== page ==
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Research article2022Peer reviewedOpen access

The curse of the uncultured fungus

Abarenkov, Kessy; Kristiansson, Erik; Ryberg, Martin; Nogal-Prata, Sandra; Gomez-Martinez, Daniela; Stueer-Patowsky, Katrin; Jansson, Tobias; Polme, Sergei; Ghobad-Nejhad, Masoomeh; Corcoll, Natalia; Scharn, Ruud; Sanchez-Garcia, Marisol; Khomich, Maryia; Wurzbacher, Christian; Nilsson, R. Henrik


The international DNA sequence databases abound in fungal sequences not annotated beyond the kingdom level, typically bearing names such as "uncultured fungus". These sequences beget lowresolution mycological results and invite further deposition of similarly poorly annotated entries. What do these sequences represent? This study uses a 767,918-sequence corpus of public full-length that represent truly unidentifiable fungal taxa - and what proportion of them that would have deposition. Our results suggest that more than 70% of these sequences would have been trivial to identify to at least the order/family level at the time of sequence deposition, hinting that factors other than poor availability of relevant reference sequences explain the low-resolution names. We speculate that researchers' perceived lack of time and lack of insight into the ramifications of this problem are the main explanations for the low-resolution names. We were surprised to find that more than a fifth of these sequences seem to have been deposited by mycologists rather than researchers unfamiliar with the consequences of poorly annotated fungal sequences in molecular repositories. The proportion of these needlessly poorly annotated sequences does not decline over time, suggesting that this problem must not be left unchecked.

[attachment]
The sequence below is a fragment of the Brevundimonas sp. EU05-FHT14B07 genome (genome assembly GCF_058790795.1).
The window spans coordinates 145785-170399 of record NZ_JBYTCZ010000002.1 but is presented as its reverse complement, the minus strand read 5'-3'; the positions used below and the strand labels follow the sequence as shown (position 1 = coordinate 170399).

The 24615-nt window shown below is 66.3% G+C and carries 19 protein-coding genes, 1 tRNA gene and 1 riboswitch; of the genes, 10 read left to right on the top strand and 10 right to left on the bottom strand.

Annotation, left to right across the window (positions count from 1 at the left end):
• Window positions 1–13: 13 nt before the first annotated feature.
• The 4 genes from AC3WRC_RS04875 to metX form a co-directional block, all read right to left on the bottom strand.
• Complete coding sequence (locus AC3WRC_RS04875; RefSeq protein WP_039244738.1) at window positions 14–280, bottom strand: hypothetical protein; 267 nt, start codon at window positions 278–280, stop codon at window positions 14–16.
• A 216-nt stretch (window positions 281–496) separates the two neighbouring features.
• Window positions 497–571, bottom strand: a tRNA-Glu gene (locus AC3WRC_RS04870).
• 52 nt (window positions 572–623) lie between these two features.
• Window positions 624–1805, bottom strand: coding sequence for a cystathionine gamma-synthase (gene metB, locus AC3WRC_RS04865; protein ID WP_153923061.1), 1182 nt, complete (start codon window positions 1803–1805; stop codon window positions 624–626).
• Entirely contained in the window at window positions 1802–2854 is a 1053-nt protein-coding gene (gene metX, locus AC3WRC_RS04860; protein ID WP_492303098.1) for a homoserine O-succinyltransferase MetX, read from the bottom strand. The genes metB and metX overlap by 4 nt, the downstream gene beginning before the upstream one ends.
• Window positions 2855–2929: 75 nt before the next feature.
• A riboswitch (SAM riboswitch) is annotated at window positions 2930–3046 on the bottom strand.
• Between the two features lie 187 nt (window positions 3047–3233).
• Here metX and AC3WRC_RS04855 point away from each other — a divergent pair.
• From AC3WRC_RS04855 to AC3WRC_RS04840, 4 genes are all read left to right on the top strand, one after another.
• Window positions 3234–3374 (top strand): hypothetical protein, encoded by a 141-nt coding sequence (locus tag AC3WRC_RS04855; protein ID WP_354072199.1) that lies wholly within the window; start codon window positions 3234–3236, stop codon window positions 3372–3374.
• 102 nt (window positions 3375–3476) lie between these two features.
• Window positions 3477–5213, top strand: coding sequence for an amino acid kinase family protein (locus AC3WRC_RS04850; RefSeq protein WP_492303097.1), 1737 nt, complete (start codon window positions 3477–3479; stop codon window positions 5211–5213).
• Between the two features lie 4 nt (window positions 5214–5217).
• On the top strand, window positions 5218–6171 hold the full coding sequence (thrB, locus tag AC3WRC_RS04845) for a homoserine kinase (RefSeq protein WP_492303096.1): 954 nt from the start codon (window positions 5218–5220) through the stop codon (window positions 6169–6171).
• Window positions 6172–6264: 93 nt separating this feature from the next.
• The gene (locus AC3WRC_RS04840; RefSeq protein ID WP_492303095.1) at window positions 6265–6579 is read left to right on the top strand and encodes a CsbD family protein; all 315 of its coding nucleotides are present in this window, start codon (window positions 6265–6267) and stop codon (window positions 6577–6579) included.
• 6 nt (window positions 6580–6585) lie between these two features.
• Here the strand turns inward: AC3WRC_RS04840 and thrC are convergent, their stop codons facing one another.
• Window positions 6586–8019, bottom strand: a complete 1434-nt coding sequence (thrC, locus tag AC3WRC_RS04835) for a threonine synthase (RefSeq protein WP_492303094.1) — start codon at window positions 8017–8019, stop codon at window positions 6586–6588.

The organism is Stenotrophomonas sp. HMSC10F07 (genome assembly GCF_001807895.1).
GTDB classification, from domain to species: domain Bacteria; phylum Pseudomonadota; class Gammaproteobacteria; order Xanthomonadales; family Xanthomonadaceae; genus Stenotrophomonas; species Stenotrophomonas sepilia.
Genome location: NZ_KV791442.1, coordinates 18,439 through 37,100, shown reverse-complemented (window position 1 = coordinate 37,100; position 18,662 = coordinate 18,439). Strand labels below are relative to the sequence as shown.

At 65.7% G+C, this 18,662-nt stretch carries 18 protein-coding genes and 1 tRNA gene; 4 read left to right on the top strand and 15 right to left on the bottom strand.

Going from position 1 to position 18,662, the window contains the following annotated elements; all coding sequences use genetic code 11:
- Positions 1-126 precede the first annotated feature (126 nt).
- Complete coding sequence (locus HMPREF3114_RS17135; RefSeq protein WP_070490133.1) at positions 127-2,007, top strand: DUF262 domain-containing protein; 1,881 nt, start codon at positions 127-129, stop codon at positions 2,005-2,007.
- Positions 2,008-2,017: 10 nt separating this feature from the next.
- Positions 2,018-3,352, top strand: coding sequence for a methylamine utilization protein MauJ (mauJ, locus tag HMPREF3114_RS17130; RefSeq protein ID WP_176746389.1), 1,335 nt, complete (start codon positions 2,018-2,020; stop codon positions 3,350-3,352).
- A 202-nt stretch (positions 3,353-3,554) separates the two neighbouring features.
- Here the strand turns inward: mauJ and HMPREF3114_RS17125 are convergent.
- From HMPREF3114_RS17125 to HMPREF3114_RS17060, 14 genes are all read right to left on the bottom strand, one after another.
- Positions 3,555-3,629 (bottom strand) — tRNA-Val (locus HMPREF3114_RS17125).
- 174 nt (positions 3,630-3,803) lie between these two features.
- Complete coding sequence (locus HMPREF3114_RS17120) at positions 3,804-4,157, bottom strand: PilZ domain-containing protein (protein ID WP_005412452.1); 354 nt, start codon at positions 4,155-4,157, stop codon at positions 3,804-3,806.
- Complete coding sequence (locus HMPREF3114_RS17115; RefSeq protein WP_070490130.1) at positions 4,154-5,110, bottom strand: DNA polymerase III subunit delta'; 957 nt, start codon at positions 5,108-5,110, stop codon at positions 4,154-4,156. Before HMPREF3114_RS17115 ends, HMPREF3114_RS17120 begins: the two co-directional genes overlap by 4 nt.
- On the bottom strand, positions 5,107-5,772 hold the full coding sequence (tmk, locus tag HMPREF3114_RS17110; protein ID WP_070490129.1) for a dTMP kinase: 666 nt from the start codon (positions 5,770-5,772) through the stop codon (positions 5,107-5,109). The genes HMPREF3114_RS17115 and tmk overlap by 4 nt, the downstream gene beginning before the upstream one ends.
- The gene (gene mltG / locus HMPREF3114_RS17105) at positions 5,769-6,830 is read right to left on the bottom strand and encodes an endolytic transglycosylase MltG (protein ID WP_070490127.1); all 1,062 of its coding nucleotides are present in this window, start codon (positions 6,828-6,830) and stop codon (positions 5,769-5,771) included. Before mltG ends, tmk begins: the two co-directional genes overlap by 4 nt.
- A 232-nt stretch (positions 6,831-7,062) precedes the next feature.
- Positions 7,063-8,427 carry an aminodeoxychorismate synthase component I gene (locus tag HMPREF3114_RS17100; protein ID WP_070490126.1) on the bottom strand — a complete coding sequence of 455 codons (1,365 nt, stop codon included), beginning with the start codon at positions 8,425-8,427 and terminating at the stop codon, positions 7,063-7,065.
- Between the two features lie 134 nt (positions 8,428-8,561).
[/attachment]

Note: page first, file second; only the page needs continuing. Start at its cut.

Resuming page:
Data interoperability; data mining; DNA barcoding; scientific practice; species identification; taxonomic; annotation

Published in

2022, number: 86, pages: 177-194